Nuclear Power increases child leukaemia risk
Children living within three miles of nuclear power stations are more than twice as likely to get leukaemia as those who live further away, scientists say
10.01.2008 |The Telegraph UK, Nic Fleming
Children living within three miles of nuclear power stations are more than twice as likely to get leukaemia as those who live further away, scientists say. A large study commissioned by the German Federal Office for Radiation Protection (BFS) found clusters of cases of the blood or bone marrow cancer among children aged under five-years-old living near 16 power stations in the country.
The study was reported on the Channel 4 website as the Government gave the go-ahead for a new generation of nuclear power stations in Britain. While the issue of cancer clusters has been hugely controversial in Germany, which is phasing out nuclear power, potential health risks have been less of an issue in the debate running up to the announcement.
The German researchers behind the new study, published online in the International Journal of Cancer, said they did not know whether radiation from the plants played a role in the cancers.
However Wolfram Koenig, director of the BFS, said: "Given the particularly
high risk of nuclear radiation for children, and the inadequacy of data on the emissions of nuclear power plants, we must take the correlation between distance of residence and high risk of leukaemia very seriously."
The BFS ordered an investigation into the possibility of the existence of leukaemia clusters close to nuclear power stations following earlier inconclusive studies.
Researchers at the University of Mainz, who are responsible for the German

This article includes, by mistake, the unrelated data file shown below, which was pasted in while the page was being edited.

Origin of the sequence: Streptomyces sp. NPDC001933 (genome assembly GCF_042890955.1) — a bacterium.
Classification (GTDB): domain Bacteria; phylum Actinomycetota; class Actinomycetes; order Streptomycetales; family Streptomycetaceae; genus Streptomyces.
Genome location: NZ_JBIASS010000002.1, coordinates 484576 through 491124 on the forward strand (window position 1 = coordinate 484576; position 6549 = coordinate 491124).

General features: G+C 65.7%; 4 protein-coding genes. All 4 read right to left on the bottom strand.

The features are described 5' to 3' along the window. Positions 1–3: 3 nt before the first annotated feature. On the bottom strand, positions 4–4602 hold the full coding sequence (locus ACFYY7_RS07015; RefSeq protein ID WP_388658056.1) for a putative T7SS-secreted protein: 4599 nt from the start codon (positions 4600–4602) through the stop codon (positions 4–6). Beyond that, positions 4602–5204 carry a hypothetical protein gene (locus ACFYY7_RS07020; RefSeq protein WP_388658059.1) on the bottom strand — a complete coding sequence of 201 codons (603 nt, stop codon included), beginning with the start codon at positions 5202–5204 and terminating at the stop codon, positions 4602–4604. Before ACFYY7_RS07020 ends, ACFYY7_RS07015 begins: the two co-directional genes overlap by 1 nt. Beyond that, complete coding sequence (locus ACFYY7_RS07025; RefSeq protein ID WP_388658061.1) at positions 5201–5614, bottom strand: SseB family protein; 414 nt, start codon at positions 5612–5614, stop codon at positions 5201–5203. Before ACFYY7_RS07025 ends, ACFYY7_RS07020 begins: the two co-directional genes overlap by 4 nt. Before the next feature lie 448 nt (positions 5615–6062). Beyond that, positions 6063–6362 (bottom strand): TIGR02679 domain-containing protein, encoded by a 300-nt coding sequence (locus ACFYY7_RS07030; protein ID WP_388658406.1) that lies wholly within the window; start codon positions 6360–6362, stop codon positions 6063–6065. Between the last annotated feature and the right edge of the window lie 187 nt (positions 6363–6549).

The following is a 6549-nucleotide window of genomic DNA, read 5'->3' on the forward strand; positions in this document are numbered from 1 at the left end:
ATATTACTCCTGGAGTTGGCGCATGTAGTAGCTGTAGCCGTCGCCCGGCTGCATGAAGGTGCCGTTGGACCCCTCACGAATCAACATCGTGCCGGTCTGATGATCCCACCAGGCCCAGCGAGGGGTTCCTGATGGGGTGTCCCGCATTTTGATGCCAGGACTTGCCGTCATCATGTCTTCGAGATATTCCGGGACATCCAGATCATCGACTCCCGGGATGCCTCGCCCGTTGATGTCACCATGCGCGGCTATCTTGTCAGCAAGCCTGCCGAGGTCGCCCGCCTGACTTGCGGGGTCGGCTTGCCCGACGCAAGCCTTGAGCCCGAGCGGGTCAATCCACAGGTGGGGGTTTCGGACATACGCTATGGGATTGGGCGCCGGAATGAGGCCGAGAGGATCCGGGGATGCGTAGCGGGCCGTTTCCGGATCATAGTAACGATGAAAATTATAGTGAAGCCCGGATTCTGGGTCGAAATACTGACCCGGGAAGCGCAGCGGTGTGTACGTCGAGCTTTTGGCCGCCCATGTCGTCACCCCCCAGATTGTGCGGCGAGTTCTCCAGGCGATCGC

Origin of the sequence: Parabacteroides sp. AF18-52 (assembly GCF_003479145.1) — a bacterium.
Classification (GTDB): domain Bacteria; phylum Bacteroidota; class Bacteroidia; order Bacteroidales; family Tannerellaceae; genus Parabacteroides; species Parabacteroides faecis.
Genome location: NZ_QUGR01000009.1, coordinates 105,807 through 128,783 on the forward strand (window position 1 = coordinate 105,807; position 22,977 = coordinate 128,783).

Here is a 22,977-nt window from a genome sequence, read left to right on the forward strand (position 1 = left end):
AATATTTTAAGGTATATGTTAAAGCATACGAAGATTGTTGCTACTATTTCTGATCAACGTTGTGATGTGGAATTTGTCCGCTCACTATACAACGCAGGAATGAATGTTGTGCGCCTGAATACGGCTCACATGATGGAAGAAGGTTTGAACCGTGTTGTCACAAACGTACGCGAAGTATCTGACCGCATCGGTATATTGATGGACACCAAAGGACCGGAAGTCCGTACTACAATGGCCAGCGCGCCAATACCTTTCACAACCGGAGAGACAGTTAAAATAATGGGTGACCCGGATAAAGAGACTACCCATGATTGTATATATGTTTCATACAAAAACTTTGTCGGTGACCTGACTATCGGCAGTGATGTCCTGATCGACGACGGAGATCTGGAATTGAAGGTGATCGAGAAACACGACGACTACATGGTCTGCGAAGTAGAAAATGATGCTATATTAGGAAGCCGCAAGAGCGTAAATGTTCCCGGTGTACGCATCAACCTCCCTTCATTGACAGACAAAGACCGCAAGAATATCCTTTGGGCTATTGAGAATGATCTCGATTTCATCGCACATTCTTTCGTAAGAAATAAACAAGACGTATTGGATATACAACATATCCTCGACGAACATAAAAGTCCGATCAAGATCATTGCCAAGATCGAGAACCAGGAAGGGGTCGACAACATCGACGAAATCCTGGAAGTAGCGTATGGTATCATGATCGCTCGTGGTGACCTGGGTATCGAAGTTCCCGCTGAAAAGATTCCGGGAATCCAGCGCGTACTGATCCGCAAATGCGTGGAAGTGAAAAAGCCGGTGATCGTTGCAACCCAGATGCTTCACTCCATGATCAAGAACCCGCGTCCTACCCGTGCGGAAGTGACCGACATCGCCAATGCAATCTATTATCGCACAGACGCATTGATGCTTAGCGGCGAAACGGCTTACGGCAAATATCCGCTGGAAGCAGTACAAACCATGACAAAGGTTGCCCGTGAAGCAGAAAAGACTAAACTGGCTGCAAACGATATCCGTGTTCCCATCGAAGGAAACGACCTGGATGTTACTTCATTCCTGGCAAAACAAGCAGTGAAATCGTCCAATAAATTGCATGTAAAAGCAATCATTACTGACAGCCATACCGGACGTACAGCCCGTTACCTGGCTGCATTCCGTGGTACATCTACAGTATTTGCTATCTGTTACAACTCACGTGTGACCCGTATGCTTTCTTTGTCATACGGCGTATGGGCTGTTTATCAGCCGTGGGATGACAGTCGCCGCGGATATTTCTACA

Register of Child Cancers, identified 593 cases of children aged under five-years-old diagnosed with leukaemia between 1980 and 2003. They
also selected 1,766 healthy controls in the same age group.
The scientists found children living within 3.1 miles (5km) of a nuclear power station were over twice - 2.19 times - as likely to be diagnosed with
leukaemia as those living outside that zone. Those living within 6.2 miles (10km) were 33 per cent more likely to have the disease than those further away.
The number of children aged under five-years-old with leukaemia living within 3.1 miles of the plants should, according to the national average rate of the disease, have been 17 within the study sample. The group found 37 cases.
Prof Leo Kinlen, a cancer epidemiologist at Oxford University, said the clusters could have been caused by the influx of construction workers used to build the plants. Prof Kinlen said last night: "The likelihood is that unless the power stations are near large towns they would have had to bring in large workforces to construct them.
"Rural population mixing has in the past been associated with increases in leukaemia, because of the suggestion that infection with a virus may
play a role in the disease. "One has to be careful about the selection of the area within which the clusters are found because of the small number of cases.
"As long as the selection of 5kms has been done in an arbitrary way
rather than influenced by a desire to find an eye-catching result, this is
an interesting study and can't be dismissed."
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